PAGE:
Monday, January 25, 2010

Obama interrogators have fewer tools than local police

Marc Theissen makes the case today at the National Review, that Abdulmutallab could have been more appropriately interrogated by the Detroit Police Department than by the FBI or the not-ready-for-prime-time High-Value Detainee Interrogation Group (HIG):

As I explain in Courting Disaster, even if the HIG were “fully operational,” we might be better off with Abdulmutallab in the hands of the Detroit Police Department — because under the rules established by the Obama administration, local law-enforcement officials actually have more tools at their disposal to interrogate common criminals than our military and intelligence officials have to interrogate captured terrorists. The Obama administration has limited the techniques available to the HIG to those contained in the Army Field Manual — a document that governs the interrogation of enemy prisoners of war with full Geneva Convention protections — even though there is a wide universe of lawful techniques beyond those included in the Army Field Manual that could be used to question high-value terrorists.

Local police use techniques beyond the Army Field Manual every day. For example, police detectives and district attorneys regularly use the threat of execution to get ordinary criminals to confess — offering to take capital punishment off the table if a criminal cops a plea or turns in his accomplices. Under the Army Field Manual this is not permitted; detainees cannot be threatened in any way. In other words, President Obama has so denuded our intelligence agencies’ interrogation capabilities that putting the HIG in charge of his interrogation would likely have been a useless exercise.
This is unbelievable.  On his second day in office, President Obama eliminated the CIA interrogation program under which the Bush administration stopped multiple terror attacks before they occurred.  He replaced it with the HIG which one year later is still not operational.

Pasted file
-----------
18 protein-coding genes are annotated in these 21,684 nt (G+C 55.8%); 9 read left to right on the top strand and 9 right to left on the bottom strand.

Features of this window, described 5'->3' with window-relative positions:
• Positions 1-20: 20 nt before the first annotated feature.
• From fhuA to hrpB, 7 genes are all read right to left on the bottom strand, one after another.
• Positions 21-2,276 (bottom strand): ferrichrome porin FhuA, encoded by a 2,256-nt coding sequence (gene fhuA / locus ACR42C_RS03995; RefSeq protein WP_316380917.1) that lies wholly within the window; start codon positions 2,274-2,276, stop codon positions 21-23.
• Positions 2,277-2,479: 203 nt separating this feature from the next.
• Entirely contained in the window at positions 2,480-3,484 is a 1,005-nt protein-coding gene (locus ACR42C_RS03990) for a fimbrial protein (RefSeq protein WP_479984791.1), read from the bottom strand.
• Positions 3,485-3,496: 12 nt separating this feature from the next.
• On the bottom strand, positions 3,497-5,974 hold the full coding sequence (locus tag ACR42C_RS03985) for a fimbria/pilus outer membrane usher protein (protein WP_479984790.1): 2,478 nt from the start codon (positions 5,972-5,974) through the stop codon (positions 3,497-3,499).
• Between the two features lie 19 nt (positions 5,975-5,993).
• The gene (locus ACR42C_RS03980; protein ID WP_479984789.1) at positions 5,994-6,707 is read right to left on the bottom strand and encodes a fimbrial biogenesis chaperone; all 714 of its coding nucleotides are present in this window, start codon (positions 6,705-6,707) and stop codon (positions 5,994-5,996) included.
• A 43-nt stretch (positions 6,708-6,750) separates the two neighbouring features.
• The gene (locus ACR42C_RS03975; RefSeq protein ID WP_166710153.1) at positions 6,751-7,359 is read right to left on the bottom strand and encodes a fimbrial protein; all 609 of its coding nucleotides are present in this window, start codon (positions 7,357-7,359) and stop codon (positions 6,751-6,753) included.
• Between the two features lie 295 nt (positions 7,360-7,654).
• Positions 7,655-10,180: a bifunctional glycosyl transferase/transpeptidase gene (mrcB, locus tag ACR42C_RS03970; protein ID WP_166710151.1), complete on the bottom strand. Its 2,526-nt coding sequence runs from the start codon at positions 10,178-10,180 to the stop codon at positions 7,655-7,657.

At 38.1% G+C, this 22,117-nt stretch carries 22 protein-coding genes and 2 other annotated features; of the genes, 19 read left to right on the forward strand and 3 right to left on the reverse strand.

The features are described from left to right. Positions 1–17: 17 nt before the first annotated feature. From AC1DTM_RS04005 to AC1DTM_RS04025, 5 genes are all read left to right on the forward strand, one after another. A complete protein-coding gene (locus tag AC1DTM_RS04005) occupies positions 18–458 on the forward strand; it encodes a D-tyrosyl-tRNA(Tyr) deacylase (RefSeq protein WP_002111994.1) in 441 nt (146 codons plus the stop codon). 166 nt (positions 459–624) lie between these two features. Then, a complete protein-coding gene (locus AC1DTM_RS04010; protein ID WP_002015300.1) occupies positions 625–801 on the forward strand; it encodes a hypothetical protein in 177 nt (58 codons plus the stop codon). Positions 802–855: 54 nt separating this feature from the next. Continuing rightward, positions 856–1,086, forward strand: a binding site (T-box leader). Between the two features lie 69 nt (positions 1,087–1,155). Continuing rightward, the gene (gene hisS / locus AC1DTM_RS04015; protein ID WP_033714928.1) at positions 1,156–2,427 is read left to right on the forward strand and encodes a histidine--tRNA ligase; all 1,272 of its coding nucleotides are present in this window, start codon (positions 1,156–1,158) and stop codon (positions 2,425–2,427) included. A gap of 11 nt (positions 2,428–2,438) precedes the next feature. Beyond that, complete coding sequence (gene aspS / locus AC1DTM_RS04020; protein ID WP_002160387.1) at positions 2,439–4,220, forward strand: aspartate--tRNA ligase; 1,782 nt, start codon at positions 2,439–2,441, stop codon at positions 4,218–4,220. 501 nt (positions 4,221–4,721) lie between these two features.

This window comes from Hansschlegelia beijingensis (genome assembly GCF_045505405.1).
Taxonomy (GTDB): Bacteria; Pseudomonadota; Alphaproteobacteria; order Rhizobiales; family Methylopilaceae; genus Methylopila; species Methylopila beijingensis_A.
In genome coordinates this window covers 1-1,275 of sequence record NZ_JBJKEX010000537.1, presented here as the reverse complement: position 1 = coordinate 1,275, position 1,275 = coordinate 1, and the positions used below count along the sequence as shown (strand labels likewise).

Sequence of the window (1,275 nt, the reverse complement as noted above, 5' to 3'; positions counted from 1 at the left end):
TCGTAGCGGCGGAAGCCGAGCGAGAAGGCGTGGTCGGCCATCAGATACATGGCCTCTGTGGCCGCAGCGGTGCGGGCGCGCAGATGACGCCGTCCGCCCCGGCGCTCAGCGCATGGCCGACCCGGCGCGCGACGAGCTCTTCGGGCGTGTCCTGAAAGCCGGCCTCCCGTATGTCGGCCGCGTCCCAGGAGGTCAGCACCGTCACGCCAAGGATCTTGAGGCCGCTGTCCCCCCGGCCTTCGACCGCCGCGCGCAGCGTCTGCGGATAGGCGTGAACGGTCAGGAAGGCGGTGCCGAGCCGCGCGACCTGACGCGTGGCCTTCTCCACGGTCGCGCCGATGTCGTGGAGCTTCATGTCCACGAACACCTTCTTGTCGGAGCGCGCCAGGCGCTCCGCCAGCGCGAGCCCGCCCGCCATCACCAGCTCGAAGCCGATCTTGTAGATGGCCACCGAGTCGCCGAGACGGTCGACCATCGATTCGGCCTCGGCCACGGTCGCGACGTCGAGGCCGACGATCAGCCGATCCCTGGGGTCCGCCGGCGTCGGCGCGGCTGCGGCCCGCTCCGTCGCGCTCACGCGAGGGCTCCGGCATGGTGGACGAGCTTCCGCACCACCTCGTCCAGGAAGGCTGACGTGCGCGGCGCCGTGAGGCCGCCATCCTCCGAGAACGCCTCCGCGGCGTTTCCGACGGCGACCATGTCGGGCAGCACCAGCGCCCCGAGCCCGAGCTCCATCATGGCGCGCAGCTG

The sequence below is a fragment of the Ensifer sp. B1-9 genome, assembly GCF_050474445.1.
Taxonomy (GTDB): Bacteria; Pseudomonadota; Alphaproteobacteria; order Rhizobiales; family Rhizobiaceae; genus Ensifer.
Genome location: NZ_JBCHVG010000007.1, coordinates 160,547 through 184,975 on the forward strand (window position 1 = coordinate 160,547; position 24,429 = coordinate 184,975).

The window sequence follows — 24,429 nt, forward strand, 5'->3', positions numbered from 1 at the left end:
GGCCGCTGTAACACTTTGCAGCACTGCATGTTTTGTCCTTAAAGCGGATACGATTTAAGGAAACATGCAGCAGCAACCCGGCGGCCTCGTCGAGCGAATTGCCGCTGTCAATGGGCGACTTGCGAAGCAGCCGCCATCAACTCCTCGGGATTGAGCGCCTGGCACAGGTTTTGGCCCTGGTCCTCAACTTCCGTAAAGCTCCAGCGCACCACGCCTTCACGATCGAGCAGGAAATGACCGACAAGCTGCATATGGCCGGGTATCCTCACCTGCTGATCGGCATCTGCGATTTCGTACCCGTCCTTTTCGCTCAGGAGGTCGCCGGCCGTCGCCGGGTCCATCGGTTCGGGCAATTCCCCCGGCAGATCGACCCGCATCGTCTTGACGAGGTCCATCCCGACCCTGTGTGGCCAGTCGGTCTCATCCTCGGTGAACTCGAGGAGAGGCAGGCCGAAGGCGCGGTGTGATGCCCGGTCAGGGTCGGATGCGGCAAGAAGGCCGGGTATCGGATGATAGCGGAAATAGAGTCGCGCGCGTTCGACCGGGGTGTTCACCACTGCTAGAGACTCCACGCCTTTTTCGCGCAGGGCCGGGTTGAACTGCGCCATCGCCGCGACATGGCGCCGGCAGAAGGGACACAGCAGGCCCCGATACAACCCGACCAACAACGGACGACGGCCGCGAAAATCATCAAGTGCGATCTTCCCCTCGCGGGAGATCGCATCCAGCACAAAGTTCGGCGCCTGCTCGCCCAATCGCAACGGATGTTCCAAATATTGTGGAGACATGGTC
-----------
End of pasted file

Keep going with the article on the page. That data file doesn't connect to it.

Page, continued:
Senators Lieberman, Collins and Sessions are demanding that the President revoke Abdulmutallab's civilian status and transfer him to military custody.  From Fox News:

Citing reports that Umar Farouk Abdulmutallab was "speaking openly about the attack" and Al Qaeda in the Arabian Peninsula's involvement in it before he was read his Miranda rights, Sens. Joe Lieberman and Susan Collins said that reading the suspect his rights shortly after his arrest was an opportunity lost.

Lieberman, I-Conn., chairman of the Senate Homeland Security and Governmental Affairs Committee, and Collins, R-Maine, the committee's ranking Republican, said officials would be able to continue interrogating Abdulmutallab and try him before a military commission if they treat him as an enemy combatant.

"The decision to treat Abdulmutallab as a criminal rather than (an unprivileged enemy belligerent) almost certainly prevented the military and the intelligence community from obtaining information that would have been critical to learning more about how our enemy operates and to preventing future attacks," the senators wrote in a letter to Attorney General Eric Holder and counterterrorism adviser John Brennan.

"Though the president has said repeatedly that we are at war, it does not appear to us that the president's words are reflected in the actions of some in the executive branch, including some at the Department of Justice," they wrote.

Sen. Jeff Sessions, R-Ala., also released a written statement Monday urging Obama to revoke Abdulmutallab's "civilian status," saying the administration "squandered an invaluable opportunity to gather intelligence from a captured terrorist fresh from Al Qaeda's operation in Yemen."

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